Heart Care You Can Trust, Close to Home

rosa martinez

January 25, 2021

Typically, we photograph every patient appearing in HealthU. Because this story was planned during the surge of COVID-19, that contact would have been too risky. Instead, our team took a creative approach and replaced photo shoots with illustrated portraits of patients.

Rosa Martinez is used to working hard. At age 73, the mother of five from Perth Amboy, New Jersey, was on her feet a good chunk of the week, working part-time at a warehouse job. The physical demands of her job never bothered her, so when she started getting short of breath and feeling unusually tired, she knew something was wrong. It wasn’t just “getting old.”

She saw her primary care doctor, who ordered a number of tests and diagnosed her with aortic stenosis—the narrowing of the valve that allows blood to flow to the aorta, which in turn blocks blood flow and causes the heart to work harder.

rosa martinez

The diagnosis came as quite a surprise to Rosa and her family. “She never had any health problems before that,” says her daughter, Maryluz Martinez, adding that there was no family history of heart valve disease.

It is not unusual for patients diagnosed with aortic stenosis, or aortic valve stenosis, to have no family history of heart valve disease, says Saleem Husain, M.D., Rosa’s primary cardiologist and catheterization lab and chest pain medical director at JFK University Medical Center, because heart valve disease is largely a degenerative disease related to aging.

Until about a decade ago, the only treatment for aortic valve stenosis was open heart surgery, says Tilak Pasala, M.D., an interventional cardiologist who was part of Rosa’s cardiac care team. While open heart surgery might be the best option for some patients, it is more complicated and has a longer recovery.

But a minimally invasive procedure has revolutionized heart valve replacement. “Transcatheter aortic valve replacement, or TAVR, has changed the landscape,” Dr. Pasala says. “By 2025, it is predicted that 75 percent of those particular valve surgeries will be done this way.”

New Approach to Coordinated Care and Advanced Options

Advanced cardiac procedures such as TAVR are performed at hospitals with comprehensive cardiac programs to treat the most complex heart conditions. Experts from Hackensack University Medical Center and Jersey Shore University Medical Center now see patients at JFK for comprehensive evaluation and treatment planning, all in coordination with their local physicians.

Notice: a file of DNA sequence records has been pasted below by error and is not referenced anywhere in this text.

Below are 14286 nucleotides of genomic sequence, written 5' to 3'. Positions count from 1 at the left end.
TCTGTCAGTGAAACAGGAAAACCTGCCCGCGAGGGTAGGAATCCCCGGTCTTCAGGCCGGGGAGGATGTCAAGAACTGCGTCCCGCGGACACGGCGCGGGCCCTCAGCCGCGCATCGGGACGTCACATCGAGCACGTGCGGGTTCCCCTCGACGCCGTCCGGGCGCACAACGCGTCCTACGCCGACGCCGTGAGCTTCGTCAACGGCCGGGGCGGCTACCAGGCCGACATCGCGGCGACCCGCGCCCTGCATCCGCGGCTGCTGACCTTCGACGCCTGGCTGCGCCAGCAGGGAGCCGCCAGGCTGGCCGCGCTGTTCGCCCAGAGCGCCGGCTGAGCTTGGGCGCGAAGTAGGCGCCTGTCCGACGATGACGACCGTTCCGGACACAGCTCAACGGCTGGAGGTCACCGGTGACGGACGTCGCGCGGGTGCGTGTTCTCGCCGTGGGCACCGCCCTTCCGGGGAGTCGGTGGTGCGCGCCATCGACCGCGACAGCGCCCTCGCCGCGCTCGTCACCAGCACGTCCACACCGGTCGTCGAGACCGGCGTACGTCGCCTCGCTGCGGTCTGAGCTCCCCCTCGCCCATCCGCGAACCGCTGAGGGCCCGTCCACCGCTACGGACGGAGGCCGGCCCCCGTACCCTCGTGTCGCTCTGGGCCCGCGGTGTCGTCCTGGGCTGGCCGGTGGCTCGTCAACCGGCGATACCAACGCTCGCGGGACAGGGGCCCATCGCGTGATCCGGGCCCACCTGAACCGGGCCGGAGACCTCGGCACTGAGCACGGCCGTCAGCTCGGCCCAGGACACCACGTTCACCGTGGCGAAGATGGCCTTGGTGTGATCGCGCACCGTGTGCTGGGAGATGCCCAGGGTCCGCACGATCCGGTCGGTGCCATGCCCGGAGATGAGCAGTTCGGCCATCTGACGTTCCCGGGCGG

This new cardiac specialty clinic provides easy access to the most advanced medical and surgical procedures in the state, including:

  • Cardiac surgery
  • Complex cardiac intervention
  • Structural heart procedures
  • Advanced heart failure treatment
  • Electrophysiology procedures

Innovative Solutions for Complex Heart Problems

Dr. Pasala is one of several cardiac experts who are part of this well-coordinated initiative. He met with Rosa and Maryluz to explain the surgical options, which conveniently took place at JFK. Because Rosa speaks only Spanish, Maryluz and JFK’s translator were there to make sure all the complicated medical terminology was understood. But Dr. Pasala did his best to use the little Spanish he knew to connect directly with Rosa.

Rosa appreciated the effort. “He was able to tell her in Spanish what was happening,” Maryluz says. “She feels better when she can communicate [in her own language].”

Dr. Pasala and a multidisciplinary team of cardiologists, surgeons, structural heart specialists and intensivists discuss all cases to determine the best treatment strategy available for each patient for a heart team approach to care.

Dr. Pasala and the heart team recommended the TAVR procedure for Rosa as an appropriate treatment rather than open heart surgery. The family was relieved that the TAVR procedure was an option. “It was a lot better because my mom was scared,” Maryluz says. “Open heart surgery can be a risky procedure.”

The TAVR procedure is done by way of catheters, most often inserted through an artery in the groin or occasionally through a 4-inch incision between the ribs. Benefits include:

  • No need to open the chest
  • No general anesthesia